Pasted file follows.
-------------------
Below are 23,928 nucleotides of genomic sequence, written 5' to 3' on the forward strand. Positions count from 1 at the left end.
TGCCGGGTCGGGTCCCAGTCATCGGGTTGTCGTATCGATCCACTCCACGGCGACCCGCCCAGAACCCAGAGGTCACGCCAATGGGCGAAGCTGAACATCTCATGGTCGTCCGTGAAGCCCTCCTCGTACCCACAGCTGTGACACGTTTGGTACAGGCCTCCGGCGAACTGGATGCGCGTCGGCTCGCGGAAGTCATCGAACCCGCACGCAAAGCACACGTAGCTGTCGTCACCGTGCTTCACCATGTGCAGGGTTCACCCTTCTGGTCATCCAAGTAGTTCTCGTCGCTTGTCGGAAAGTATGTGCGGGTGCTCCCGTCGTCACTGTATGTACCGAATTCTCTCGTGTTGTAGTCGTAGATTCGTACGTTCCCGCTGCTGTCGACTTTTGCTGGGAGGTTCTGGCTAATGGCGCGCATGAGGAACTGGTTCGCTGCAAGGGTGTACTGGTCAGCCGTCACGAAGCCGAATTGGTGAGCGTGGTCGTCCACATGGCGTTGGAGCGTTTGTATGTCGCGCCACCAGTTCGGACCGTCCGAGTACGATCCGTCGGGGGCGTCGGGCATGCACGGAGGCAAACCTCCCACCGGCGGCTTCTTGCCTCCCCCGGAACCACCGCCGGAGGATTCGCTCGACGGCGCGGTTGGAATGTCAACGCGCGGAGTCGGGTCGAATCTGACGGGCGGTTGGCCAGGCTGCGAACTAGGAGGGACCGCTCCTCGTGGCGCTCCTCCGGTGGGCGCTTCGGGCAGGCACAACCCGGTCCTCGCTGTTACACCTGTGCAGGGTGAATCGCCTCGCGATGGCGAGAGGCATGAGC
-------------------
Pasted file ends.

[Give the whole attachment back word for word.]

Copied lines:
Below are 23,928 nucleotides of genomic sequence, written 5' to 3' on the forward strand. Positions count from 1 at the left end.
TGCCGGGTCGGGTCCCAGTCATCGGGTTGTCGTATCGATCCACTCCACGGCGACCCGCCCAGAACCCAGAGGTCACGCCAATGGGCGAAGCTGAACATCTCATGGTCGTCCGTGAAGCCCTCCTCGTACCCACAGCTGTGACACGTTTGGTACAGGCCTCCGGCGAACTGGATGCGCGTCGGCTCGCGGAAGTCATCGAACCCGCACGCAAAGCACACGTAGCTGTCGTCACCGTGCTTCACCATGTGCAGGGTTCACCCTTCTGGTCATCCAAGTAGTTCTCGTCGCTTGTCGGAAAGTATGTGCGGGTGCTCCCGTCGTCACTGTATGTACCGAATTCTCTCGTGTTGTAGTCGTAGATTCGTACGTTCCCGCTGCTGTCGACTTTTGCTGGGAGGTTCTGGCTAATGGCGCGCATGAGGAACTGGTTCGCTGCAAGGGTGTACTGGTCAGCCGTCACGAAGCCGAATTGGTGAGCGTGGTCGTCCACATGGCGTTGGAGCGTTTGTATGTCGCGCCACCAGTTCGGACCGTCCGAGTACGATCCGTCGGGGGCGTCGGGCATGCACGGAGGCAAACCTCCCACCGGCGGCTTCTTGCCTCCCCCGGAACCACCGCCGGAGGATTCGCTCGACGGCGCGGTTGGAATGTCAACGCGCGGAGTCGGGTCGAATCTGACGGGCGGTTGGCCAGGCTGCGAACTAGGAGGGACCGCTCCTCGTGGCGCTCCTCCGGTGGGCGCTTCGGGCAGGCACAACCCGGTCCTCGCTGTTACACCTGTGCAGGGTGAATCGCCTCGCGATGGCGAGAGGCATGAGC